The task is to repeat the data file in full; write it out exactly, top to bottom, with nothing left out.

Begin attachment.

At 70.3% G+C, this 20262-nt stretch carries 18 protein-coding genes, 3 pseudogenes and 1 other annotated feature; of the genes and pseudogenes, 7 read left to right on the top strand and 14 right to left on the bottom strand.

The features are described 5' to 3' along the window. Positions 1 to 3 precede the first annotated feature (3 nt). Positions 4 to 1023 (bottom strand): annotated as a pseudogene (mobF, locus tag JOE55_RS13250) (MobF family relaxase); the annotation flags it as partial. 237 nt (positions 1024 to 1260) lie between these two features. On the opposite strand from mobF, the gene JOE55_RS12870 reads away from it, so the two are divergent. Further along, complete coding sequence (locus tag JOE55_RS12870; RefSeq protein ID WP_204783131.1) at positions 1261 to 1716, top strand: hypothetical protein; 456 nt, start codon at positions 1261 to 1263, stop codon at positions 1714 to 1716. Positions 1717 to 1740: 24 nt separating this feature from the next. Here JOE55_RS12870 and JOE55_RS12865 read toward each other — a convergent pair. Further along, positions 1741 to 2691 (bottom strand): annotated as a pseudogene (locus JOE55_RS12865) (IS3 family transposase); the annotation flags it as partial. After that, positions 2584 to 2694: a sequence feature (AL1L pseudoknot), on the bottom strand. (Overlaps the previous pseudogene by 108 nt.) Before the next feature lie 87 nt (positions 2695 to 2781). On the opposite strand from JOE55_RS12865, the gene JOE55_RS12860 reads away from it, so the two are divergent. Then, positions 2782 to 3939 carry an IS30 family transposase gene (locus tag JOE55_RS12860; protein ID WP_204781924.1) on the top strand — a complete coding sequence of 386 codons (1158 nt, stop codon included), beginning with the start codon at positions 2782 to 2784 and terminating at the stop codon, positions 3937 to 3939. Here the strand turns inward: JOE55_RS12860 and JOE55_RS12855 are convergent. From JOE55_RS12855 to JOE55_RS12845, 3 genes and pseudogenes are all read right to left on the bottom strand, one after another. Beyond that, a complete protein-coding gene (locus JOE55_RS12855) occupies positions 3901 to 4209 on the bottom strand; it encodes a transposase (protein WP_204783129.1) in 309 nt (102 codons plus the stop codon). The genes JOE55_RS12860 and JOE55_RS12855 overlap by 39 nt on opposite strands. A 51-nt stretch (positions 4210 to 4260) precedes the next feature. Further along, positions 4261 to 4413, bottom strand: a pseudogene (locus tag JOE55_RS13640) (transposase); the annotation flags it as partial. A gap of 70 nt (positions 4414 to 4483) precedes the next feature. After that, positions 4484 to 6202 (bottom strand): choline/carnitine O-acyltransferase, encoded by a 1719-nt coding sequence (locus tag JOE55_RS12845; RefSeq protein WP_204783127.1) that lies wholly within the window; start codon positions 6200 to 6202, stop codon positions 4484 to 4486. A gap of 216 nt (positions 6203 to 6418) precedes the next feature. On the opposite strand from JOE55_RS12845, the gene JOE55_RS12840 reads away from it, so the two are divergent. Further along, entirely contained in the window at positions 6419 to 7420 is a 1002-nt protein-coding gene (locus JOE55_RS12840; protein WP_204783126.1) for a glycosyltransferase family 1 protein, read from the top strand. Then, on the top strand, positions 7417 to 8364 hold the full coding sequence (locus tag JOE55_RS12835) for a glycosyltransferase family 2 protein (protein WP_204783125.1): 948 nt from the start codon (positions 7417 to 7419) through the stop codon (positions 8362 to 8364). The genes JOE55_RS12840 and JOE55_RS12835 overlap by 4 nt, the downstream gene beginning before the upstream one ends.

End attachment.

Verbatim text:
At 70.3% G+C, this 20262-nt stretch carries 18 protein-coding genes, 3 pseudogenes and 1 other annotated feature; of the genes and pseudogenes, 7 read left to right on the top strand and 14 right to left on the bottom strand.

The features are described 5' to 3' along the window. Positions 1 to 3 precede the first annotated feature (3 nt). Positions 4 to 1023 (bottom strand): annotated as a pseudogene (mobF, locus tag JOE55_RS13250) (MobF family relaxase); the annotation flags it as partial. 237 nt (positions 1024 to 1260) lie between these two features. On the opposite strand from mobF, the gene JOE55_RS12870 reads away from it, so the two are divergent. Further along, complete coding sequence (locus tag JOE55_RS12870; RefSeq protein ID WP_204783131.1) at positions 1261 to 1716, top strand: hypothetical protein; 456 nt, start codon at positions 1261 to 1263, stop codon at positions 1714 to 1716. Positions 1717 to 1740: 24 nt separating this feature from the next. Here JOE55_RS12870 and JOE55_RS12865 read toward each other — a convergent pair. Further along, positions 1741 to 2691 (bottom strand): annotated as a pseudogene (locus JOE55_RS12865) (IS3 family transposase); the annotation flags it as partial. After that, positions 2584 to 2694: a sequence feature (AL1L pseudoknot), on the bottom strand. (Overlaps the previous pseudogene by 108 nt.) Before the next feature lie 87 nt (positions 2695 to 2781). On the opposite strand from JOE55_RS12865, the gene JOE55_RS12860 reads away from it, so the two are divergent. Then, positions 2782 to 3939 carry an IS30 family transposase gene (locus tag JOE55_RS12860; protein ID WP_204781924.1) on the top strand — a complete coding sequence of 386 codons (1158 nt, stop codon included), beginning with the start codon at positions 2782 to 2784 and terminating at the stop codon, positions 3937 to 3939. Here the strand turns inward: JOE55_RS12860 and JOE55_RS12855 are convergent. From JOE55_RS12855 to JOE55_RS12845, 3 genes and pseudogenes are all read right to left on the bottom strand, one after another. Beyond that, a complete protein-coding gene (locus JOE55_RS12855) occupies positions 3901 to 4209 on the bottom strand; it encodes a transposase (protein WP_204783129.1) in 309 nt (102 codons plus the stop codon). The genes JOE55_RS12860 and JOE55_RS12855 overlap by 39 nt on opposite strands. A 51-nt stretch (positions 4210 to 4260) precedes the next feature. Further along, positions 4261 to 4413, bottom strand: a pseudogene (locus tag JOE55_RS13640) (transposase); the annotation flags it as partial. A gap of 70 nt (positions 4414 to 4483) precedes the next feature. After that, positions 4484 to 6202 (bottom strand): choline/carnitine O-acyltransferase, encoded by a 1719-nt coding sequence (locus tag JOE55_RS12845; RefSeq protein WP_204783127.1) that lies wholly within the window; start codon positions 6200 to 6202, stop codon positions 4484 to 4486. A gap of 216 nt (positions 6203 to 6418) precedes the next feature. On the opposite strand from JOE55_RS12845, the gene JOE55_RS12840 reads away from it, so the two are divergent. Further along, entirely contained in the window at positions 6419 to 7420 is a 1002-nt protein-coding gene (locus JOE55_RS12840; protein WP_204783126.1) for a glycosyltransferase family 1 protein, read from the top strand. Then, on the top strand, positions 7417 to 8364 hold the full coding sequence (locus tag JOE55_RS12835) for a glycosyltransferase family 2 protein (protein WP_204783125.1): 948 nt from the start codon (positions 7417 to 7419) through the stop codon (positions 8362 to 8364). The genes JOE55_RS12840 and JOE55_RS12835 overlap by 4 nt, the downstream gene beginning before the upstream one ends.